In this document, the insulator approach curve located in the MIRA demo folder (…MIRA_VM_02_64\demo\DEVICES\Biologic_full\SECMApproachCurve-Insulator.uac) is fit. In this experiment an approach has been performed to an insulating sample. The probe position is at first 0 and then approaches the sample, resulting in negative values of z. To fit the approach curve the equation “SECM insulator w/o i_offset (Cornut, Lefrou)” was used [6], Fig. 8.

Figure 8: The choice of equations available to fit the approach curves.

After choosing the equation corresponding to user-specific conditions (approached material, current offset, etc.), the initial parameters are determined by clicking on “Guess start parameters” in the fitting commands window, and then “Start iteration”, Fig. 9. “Guess start parameters” uses an algorithm, to analyze the curve and find starting values which are close to the final values.

Figure 9: The fitting commands window.

Clicking on “Guess Start Parameters” and then “Start iteration” with 30 iterations leads to the results shown in Fig. 10.

Figure 10: The results window obtained with “SECM insulator w/o i_offset (Cornut, Lefrou)” expression. In red the curve obtained using the Start parameters, in green the curve obtained after fitting.

Four parameters are obtained when fitting an approach curve:

  • i-T, infinity is the current when the probe is in the bulk or at an infinite distance from the sample.
  • z-offset is the opposite value of the distance between the probe

and the sample at the beginning of the approach.

  • tip radius is the radius of the active region of the probe, e.g. the Pt disc.
  • RG is the ratio between the diameter of the glass sheath around the metallic electrode and the diameter of the active region, e.g. the Pt disc. For further information on the use of MIRA to determine the RG ratio of the probe please see TN#11 [8].

The starting values and the values after fitting are shown along with their error, as well as the residuals and the square of the sum of these residuals, also called the χ² parameter (considering the variance is equal to 1, as there is only one experiment done). This function χ² is used in the minimization process, which is based on the Gauss-Newton algorithm [7]. The lower this number, the better the fit (for the same number of points). In the example shown in Fig. 10, χ² ≈ 0.039.

There are two ways to improve the fit of the approach curve. The first option is to continue the fit from the last run, this is possible by clicking on “Continue”. The second option is to remove bad points at the start of the experiment, when the probe is far from the surface, which are less well fit than those when the probe is near the surface. To do this the top left of the window, Fig. 11, is used.

Figure 11: Data removal window.

Entering 5 in the “Low” box will remove the first five points in the lower values of the variable (z). Then click on the “Replot data” button shown in Fig. 9. The results of the fitting done on these new data are shown in Fig. 12.

Figure 12: Fitting results obtained on the newer dataset obtained with “SECM insulator w/o i_offset (Cornut, Lefrou)” expression.

Now, the χ² ≈ 0.005, which is expected as the number of points has been reduced but also means that the fit is of better quality.

Further to the information available in the main curve fit window, once an approach curve has been fit, users can also determine the point of nearest approach in the curve, i.e. how far the final point in the approach curve is from the sample surface. Following the fitting, this is then accessed through the SECM data interpretation option accessible through the Display menu. Using the approach curve as fit in Fig. 12, the point closest to the surface is seen to be (1.85 ± 0.03) µm from the surface, Fig, 13.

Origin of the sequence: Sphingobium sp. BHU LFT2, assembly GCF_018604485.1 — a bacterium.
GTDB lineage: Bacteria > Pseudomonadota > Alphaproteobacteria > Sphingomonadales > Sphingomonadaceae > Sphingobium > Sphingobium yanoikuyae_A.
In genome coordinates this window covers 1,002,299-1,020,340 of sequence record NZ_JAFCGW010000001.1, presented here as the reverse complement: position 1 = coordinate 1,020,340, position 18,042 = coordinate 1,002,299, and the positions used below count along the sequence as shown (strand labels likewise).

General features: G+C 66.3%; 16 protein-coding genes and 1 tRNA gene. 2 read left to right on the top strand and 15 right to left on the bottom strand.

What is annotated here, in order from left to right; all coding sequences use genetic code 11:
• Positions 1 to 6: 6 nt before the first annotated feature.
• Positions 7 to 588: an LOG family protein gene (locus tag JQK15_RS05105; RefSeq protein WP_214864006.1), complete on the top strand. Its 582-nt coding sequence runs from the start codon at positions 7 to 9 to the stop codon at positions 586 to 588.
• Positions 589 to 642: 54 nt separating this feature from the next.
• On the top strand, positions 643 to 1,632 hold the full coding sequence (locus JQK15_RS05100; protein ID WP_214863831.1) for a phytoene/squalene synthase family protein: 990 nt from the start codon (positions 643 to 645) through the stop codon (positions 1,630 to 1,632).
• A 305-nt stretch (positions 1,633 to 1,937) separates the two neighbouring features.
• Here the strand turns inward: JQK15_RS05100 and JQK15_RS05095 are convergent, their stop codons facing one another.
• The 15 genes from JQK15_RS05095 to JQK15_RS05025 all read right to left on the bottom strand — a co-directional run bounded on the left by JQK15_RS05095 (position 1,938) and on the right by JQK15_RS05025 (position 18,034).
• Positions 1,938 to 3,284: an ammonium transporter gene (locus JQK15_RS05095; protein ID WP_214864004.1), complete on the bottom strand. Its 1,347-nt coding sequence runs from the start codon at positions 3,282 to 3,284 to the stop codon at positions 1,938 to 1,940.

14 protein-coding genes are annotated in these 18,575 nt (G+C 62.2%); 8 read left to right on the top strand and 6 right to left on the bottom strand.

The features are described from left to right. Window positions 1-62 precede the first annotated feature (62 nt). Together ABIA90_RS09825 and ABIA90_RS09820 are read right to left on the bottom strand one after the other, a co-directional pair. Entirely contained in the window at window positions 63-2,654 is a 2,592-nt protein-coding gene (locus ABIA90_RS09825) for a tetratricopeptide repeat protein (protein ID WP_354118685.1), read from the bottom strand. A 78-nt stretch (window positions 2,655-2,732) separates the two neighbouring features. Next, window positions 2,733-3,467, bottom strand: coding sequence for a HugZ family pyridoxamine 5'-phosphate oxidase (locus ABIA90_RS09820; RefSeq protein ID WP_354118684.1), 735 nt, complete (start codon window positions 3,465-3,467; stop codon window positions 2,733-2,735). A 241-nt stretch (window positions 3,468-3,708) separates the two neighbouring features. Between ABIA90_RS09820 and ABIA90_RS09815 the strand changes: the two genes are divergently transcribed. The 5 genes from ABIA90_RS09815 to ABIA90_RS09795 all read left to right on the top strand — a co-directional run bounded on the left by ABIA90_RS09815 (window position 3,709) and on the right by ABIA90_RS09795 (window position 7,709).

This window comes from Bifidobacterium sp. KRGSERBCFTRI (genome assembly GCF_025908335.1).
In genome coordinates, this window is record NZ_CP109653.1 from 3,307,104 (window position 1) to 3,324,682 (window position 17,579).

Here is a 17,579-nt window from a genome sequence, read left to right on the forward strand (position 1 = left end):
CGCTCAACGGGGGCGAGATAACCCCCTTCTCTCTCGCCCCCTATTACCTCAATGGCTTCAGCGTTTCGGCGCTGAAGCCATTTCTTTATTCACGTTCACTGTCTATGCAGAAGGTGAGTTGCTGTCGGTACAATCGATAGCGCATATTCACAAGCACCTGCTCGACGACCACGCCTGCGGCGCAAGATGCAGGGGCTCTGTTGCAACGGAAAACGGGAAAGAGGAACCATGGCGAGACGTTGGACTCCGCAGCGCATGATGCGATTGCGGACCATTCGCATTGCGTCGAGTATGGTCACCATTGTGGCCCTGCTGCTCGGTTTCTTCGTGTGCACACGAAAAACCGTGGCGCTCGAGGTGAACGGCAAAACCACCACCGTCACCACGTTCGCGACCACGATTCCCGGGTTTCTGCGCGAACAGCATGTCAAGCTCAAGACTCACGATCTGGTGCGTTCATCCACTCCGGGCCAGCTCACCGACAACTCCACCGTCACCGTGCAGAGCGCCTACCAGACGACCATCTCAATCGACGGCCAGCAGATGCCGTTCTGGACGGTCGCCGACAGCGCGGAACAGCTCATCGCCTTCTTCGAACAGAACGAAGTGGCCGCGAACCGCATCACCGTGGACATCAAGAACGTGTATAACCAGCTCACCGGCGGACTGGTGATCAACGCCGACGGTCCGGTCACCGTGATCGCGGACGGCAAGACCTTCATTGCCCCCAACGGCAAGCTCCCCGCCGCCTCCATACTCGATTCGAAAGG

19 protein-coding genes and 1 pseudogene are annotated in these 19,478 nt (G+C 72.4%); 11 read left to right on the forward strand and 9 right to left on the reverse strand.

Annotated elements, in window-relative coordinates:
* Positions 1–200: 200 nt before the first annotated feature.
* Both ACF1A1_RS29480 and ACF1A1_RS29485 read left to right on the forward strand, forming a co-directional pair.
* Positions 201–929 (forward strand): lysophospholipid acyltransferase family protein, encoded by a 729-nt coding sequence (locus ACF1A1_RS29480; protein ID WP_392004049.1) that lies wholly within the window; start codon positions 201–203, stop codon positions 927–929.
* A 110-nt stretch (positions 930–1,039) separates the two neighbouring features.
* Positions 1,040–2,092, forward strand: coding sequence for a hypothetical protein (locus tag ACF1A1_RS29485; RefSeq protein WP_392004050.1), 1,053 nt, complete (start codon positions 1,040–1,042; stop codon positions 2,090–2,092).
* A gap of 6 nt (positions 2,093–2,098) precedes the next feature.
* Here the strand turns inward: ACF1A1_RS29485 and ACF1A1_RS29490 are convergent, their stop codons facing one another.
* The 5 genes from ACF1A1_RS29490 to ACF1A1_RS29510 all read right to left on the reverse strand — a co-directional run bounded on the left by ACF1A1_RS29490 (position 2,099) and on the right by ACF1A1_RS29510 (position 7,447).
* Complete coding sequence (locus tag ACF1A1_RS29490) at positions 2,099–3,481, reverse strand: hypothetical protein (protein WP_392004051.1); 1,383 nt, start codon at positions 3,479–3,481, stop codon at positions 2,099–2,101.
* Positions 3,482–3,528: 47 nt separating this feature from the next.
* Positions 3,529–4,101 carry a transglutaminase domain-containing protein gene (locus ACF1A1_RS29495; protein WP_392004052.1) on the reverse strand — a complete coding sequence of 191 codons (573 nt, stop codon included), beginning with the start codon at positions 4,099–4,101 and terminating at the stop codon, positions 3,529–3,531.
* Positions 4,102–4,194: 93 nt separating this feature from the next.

Figure 13: The SECM data interpretation option of the curve fitting tool is used to display the distance of closest approach to the surface.

From within the Curve fitting tool it is also possible to plot the SECM approach curve on normalized coordinates. This is possible using the Plot normalization option in the Display menu. Using this tool, Fig. 14, users can plot against a normalized x or y axis, or both. In Fig. 15 its use is demonstrated for the approach curve from Fig. 12 plotted against a normalized x and y axis.

Figure 14: Plot normalization window.

Figure 15: SECM approach curve plotted against normalized distance (x) and current (y) coordinates.


  1. In the approach curve shown above, the step size was initially 5 µm and the scan speed 10 µm/s, when the probe was near the surface the step size was reduced to 1 µm and the scan speed 2 µm/s. It is recommended to perform approach curves with a step size smaller than 1 µm and a scan speed of 1 µm/s or less. With these conditions, the experimental values do not diverge too much from the theory and the trueness of the fitting will be increased (and the χ² factor decreased).
  2. Using parameters independently determined can be beneficial for the fit. For example, the value of the tip radius can be determined by cyclic voltammetry and entered in Fig. 10 in the “Start parameter” box. Then, if the box under “meaning” is unchecked, the parameter will not be considered in the fitting process.


This note introduces some of the various features of the MIRA software for area scans and line plots. A special emphasis is given to the approach curve fitting tool. For more detailed information, please consult the MIRA manual.


  1. 1. G. Wittstock, T. Asmus, T. Wilhelm, Fresenius’ Journal of Analytical Chemistry, 367 (2000) 346–351
  2. U. M. Tefashe, K. Nonomura, N. Vlachopoulos, A. Hagfeldt, G. Wittstock, Journal of Physical Chemistry C, 116 (2012) 4316-4323.
  3. C. Nunes Kirchner, M. Träuble, G. Wittstock, Analytical Chemistry, 82 (2010) 2626-2635
  4. W. Nogala, M. Burchardt, M. Opallo, J. Rogalski, G. Wittstock, Bioelectrochemistry, 72 (2008) 174-182
  5. G. Wittstock, M. Burchardt, S. E. Pust, Y. Shen, C. Zhao, Angewandte Chemie International Edition, 46 (2007) 1584–1617
  6. R. Cornut, C. Lefrou, Journal of Electroanalytical Chemistry, 608 (2007) 59-66
  7. K. Ebert, H. Ederer, Computeranwendungen in der Chemie. 2. Ed., VCH, Weinheim 1985, S.323.
  8. SCAN-Lab Technical Note #11 “Determining the probe diameter and RG ratio in an SECM experiment”

Revised 07/2023